Egypt has a problem with those who use Islam as a tool for their own goals.
Egypt does not have a sectarian problem on the ground. It has a problem with those who use Islam as a tool for their own ends; I call them Islamists.
The biggest problem Egypt has with Islamists is that they have a very loud microphone. Whether it be through government officials from the Muslim Brotherhood, spokespersons of Islamist parties, or the multitude of Islamic preachers on television that have mushroomed since the 2011 Revolution, Egyptians can choose to ignore but certainly not avoid the discourse of these people and institutions on the role they believe Islam should play in the daily lives of the public.
Death of Shi'a Egyptians
Sunday, June 23 saw the barbaric and appalling murders of four Shi'a Egyptians, targeted specifically and only because of their faith; a faith, through the Fatamid dynasty, that founded Egypt’s most important Islamic institution, and one of the important and respected Islamic sites in the world: Al Azhar.
Yet, none of that irony matters to Islamists such as the Muslim Brotherhood or Salafis, because they have a socio-political agenda that is starting to bear them fruit, much to Egypt’s detriment. Not content with occupying the presidency or the now defunct parliament, they have clearly made it apparent that they want to expand their power through an Islamic discourse, beyond the presidential office and parliamentary seats, to the living rooms of Egyptians in order to direct their every thought and action. Sunday was not the first time sectarianism has surfaced in Egypt, but it has dramatically spiked over the past year. Sectarian violence was first directed at Egypt’s Coptic community, and now towards other Muslims who do not adhere to Islamists' strict brand of Sunni Islam.
It is bearing them fruit because they have been emboldened by their electoral success in the 2011 parliamentary elections and a presidential victory in June 2012, while also managing to dominate the constitutional drafting process that has left Egypt with a product that is far from revolutionary. With those victories, Islamists' sense of entitlement and conviction to spread their message of religious intolerance, coupled with their socio-political agenda, has become more and more evident with each passing month.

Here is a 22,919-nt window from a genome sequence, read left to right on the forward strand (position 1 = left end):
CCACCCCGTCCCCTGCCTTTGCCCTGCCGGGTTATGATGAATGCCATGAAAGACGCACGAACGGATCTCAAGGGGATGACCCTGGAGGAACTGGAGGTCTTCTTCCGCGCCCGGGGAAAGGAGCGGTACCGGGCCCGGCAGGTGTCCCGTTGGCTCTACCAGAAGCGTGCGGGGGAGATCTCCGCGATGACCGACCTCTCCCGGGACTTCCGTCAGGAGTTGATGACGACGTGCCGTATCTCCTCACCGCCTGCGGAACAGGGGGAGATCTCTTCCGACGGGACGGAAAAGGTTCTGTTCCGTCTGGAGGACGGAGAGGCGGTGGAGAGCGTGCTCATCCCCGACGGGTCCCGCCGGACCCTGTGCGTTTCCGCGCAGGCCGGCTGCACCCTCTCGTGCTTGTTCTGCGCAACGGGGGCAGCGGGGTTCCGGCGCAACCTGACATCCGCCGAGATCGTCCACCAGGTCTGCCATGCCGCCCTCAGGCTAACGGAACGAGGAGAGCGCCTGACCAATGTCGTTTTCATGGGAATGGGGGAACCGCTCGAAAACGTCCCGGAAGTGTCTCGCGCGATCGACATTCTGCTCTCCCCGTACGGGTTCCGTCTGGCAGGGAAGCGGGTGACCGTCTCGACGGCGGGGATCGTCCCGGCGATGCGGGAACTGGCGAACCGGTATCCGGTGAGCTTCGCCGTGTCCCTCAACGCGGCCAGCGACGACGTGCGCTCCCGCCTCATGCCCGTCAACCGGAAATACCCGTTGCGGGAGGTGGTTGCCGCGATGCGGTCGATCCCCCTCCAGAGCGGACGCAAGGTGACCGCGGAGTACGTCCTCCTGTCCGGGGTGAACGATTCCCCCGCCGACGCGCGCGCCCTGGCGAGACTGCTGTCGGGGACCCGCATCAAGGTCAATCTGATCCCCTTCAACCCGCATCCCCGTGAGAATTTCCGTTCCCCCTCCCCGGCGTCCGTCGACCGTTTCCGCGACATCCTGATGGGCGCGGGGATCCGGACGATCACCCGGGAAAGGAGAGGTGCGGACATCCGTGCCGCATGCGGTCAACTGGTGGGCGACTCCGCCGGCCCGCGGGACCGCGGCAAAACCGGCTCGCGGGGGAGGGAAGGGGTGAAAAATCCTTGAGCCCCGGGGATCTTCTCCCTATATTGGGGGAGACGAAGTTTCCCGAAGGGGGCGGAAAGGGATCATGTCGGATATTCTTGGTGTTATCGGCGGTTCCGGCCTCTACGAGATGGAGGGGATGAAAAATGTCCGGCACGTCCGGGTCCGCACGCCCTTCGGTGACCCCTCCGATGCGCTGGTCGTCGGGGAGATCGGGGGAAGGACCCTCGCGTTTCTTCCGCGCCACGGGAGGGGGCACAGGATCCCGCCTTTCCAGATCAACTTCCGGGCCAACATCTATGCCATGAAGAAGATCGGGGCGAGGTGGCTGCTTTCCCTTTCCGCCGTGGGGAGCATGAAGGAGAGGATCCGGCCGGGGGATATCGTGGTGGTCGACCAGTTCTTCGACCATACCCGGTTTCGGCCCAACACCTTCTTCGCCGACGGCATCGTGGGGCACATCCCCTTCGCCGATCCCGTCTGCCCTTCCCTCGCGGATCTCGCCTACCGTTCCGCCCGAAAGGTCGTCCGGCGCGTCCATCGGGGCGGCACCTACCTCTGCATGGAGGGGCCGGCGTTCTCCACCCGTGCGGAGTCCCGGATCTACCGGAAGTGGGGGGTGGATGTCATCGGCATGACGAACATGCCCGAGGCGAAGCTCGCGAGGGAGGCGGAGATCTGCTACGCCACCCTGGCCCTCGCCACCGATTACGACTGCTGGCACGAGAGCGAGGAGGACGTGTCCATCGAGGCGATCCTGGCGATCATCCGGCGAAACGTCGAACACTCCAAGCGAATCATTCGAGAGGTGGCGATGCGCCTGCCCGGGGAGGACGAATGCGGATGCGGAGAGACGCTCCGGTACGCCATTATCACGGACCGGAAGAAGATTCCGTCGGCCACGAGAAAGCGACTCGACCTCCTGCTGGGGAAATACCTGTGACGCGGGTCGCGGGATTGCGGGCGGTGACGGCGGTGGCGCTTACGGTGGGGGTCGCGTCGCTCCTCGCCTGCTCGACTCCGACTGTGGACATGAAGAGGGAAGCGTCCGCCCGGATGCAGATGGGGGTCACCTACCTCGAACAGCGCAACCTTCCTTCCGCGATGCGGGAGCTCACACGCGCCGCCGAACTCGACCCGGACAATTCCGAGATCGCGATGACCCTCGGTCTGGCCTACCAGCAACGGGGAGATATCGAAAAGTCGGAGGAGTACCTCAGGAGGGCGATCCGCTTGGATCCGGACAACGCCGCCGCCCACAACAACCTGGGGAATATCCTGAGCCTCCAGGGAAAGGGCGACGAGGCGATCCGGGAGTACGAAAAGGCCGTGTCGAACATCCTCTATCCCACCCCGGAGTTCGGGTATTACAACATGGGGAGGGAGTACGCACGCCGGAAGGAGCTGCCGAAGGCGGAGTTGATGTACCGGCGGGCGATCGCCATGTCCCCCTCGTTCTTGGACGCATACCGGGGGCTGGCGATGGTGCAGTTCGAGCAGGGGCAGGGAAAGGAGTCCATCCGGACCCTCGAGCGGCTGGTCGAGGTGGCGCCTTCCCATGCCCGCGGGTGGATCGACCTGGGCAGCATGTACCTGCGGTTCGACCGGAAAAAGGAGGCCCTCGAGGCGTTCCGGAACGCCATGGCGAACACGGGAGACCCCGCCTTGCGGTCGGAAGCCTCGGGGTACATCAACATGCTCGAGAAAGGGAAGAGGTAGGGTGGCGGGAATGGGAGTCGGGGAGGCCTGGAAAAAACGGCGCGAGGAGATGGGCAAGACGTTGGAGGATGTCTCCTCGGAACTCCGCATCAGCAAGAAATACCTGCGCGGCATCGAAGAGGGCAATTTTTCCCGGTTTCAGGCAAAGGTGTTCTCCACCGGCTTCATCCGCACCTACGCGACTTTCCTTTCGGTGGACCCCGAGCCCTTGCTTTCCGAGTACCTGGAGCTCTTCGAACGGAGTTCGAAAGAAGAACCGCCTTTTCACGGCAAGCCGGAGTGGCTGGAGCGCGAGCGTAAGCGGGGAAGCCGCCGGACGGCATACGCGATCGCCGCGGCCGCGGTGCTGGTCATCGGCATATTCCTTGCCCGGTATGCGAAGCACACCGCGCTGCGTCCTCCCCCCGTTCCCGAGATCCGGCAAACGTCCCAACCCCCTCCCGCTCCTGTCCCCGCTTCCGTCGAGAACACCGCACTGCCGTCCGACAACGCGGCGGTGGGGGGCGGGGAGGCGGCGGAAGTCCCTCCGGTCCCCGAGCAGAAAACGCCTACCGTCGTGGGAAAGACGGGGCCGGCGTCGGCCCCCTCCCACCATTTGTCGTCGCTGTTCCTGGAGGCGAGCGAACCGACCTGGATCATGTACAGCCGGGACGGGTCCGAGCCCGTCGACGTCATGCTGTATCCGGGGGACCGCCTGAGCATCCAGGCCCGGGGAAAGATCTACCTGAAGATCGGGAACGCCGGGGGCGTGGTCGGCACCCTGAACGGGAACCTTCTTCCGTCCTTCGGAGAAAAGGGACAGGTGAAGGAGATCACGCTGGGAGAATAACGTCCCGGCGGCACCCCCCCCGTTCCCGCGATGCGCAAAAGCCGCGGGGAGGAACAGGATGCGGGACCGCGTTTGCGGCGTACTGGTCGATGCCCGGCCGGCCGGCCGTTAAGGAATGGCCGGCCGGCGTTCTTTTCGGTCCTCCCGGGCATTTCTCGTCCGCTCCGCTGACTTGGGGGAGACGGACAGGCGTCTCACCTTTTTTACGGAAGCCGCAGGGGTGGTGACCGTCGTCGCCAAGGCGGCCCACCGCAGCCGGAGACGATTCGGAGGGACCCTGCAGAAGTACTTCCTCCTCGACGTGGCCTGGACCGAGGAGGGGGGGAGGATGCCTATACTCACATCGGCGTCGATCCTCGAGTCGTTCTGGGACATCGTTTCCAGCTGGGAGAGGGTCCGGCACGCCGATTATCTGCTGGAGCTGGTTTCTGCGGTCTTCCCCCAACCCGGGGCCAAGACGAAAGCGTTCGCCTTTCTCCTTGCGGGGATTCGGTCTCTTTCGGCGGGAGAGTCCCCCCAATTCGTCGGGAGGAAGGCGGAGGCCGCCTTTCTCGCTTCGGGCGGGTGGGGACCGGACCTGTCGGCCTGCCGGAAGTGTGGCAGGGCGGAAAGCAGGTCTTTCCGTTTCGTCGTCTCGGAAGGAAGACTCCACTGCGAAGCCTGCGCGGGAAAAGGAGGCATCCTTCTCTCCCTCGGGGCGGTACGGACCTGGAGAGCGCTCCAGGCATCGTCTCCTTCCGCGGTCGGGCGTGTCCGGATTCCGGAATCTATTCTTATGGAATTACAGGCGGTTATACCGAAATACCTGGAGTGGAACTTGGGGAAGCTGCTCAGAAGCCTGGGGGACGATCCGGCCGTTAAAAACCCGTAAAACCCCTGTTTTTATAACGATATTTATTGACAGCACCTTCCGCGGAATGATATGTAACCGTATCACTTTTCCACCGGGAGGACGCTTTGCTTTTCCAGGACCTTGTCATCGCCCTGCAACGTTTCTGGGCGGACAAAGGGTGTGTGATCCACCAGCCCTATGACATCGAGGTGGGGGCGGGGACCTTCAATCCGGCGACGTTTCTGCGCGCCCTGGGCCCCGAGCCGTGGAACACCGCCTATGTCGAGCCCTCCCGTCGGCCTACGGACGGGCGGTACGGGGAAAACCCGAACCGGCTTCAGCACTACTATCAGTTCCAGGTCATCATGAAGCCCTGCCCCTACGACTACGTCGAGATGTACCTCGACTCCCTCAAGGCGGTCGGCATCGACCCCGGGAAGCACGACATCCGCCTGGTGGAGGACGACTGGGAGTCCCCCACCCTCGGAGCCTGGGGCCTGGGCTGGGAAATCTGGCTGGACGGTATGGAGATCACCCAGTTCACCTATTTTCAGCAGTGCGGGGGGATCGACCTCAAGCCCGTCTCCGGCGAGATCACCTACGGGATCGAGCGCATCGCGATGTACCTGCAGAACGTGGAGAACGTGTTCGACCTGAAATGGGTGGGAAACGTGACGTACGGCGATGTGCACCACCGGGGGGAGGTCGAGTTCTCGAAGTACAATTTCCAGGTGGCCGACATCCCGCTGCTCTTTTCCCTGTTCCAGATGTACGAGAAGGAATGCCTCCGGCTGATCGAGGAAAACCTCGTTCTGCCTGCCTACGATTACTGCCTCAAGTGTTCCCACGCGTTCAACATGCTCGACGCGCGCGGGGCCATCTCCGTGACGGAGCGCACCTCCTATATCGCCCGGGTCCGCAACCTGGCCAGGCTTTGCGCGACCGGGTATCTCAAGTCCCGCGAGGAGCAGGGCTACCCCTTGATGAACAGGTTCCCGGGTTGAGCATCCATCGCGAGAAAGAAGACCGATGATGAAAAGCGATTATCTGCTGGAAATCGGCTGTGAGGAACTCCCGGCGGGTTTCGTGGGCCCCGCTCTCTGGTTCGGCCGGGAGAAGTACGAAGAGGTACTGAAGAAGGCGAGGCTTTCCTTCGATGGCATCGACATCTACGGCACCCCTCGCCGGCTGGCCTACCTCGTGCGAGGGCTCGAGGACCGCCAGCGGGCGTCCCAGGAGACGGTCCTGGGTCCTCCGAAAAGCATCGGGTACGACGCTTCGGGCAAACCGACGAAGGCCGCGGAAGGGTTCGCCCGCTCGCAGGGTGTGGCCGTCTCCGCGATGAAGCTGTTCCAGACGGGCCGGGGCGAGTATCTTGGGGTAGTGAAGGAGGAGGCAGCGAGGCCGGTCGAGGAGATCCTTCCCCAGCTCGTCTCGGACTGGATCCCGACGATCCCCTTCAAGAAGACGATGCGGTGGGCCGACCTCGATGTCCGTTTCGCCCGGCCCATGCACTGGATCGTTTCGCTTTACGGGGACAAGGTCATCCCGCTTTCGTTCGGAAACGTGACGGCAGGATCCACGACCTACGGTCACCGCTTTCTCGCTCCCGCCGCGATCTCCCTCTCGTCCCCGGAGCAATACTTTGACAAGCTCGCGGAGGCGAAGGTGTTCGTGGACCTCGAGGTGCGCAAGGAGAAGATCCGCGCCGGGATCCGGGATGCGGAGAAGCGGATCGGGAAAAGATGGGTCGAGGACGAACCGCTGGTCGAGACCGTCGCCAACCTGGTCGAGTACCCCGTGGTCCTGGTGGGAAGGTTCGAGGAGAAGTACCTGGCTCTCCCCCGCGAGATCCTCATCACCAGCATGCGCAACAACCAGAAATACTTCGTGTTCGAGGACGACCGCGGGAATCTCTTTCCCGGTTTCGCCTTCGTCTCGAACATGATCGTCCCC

Attacks Are Not Surprising
The attack on Shi'as came as no surprise to those who follow and analyze the rhetoric of the Muslim Brotherhood government and other Islamists with a large support base. When members of parliament from the Salafist al-Nour Party make statements, such as “the Shi'a are more dangerous than naked women,” it becomes clear why their followers, hearing this from an elected government official, have no qualms with dragging dead bodies through the street.
Mohammed Ghoneim, head of the Shi'a current in Egypt, reiterated this argument on Monday in reaction to the four murders. He stated that President Mohammed Morsi and the Muslim Brotherhood had made “political calculations” with more hard-line Islamist factions, such as the Salafis, in order to secure their loyalty ahead of mass anti-Morsi protests planned for June 30, the anniversary of the president’s election. Knowing that the president and his party need their support now more than ever, the barbaric murders last Sunday (allegedly led by Salafi preachers) showed they had no fear of repercussions despite Morsi condemning the murders.
The statement from the presidential office read: “The state will not be lenient with anyone who tampers with Egypt's security or the unity of its people.” Yet, this condemnation not only failed to specifically mention the importance of protecting the Shi'a community, it also came across as disingenuous when his party, government ministers, and Islamic preachers on television, are allowed to spread sectarian rhetoric and their message of religious intolerance almost daily without Morsi batting an eyelid. The Egyptian president's condemnation is not only too little too late, but it is also insignificant at best.
Sectarianism violence between the Sunni and Shi'a strands of Islam has dominated the Muslim and Arab world this century. Iraq, Pakistan, and more recently, Syria, have seen this ugly conflict spill over into a brutal bloodbath that appears to have no end. Beyond the blood, Syria continues to be the playground of geopolitical and ideological standpoints, with Russia, China, and Iran acting as the heavyweight counter-balance to the West and Gulf alliance.
Despite Egypt’s own long-standing feud with Iran that began with Anwar al-Sadat’s peace treaty with Israel in 1979, Egypt has never had a Sunni vs Shi'a dimension to its society, largely because the Shi'a population in Egypt is tiny. We have to thank the Muslim Brotherhood who have led by bad example, and every other Islamist politician or preacher with a 30 minute TV segment, for adding more blood and tension to an already fragile country
Sunday, June 30, when Egyptians plan to take to the streets to protest against Morsi on the first anniversary of his presidency, cannot come soon enough.
The views expressed in this article are the author's own and do not necessarily reflect Fair Observer’s editorial policy.
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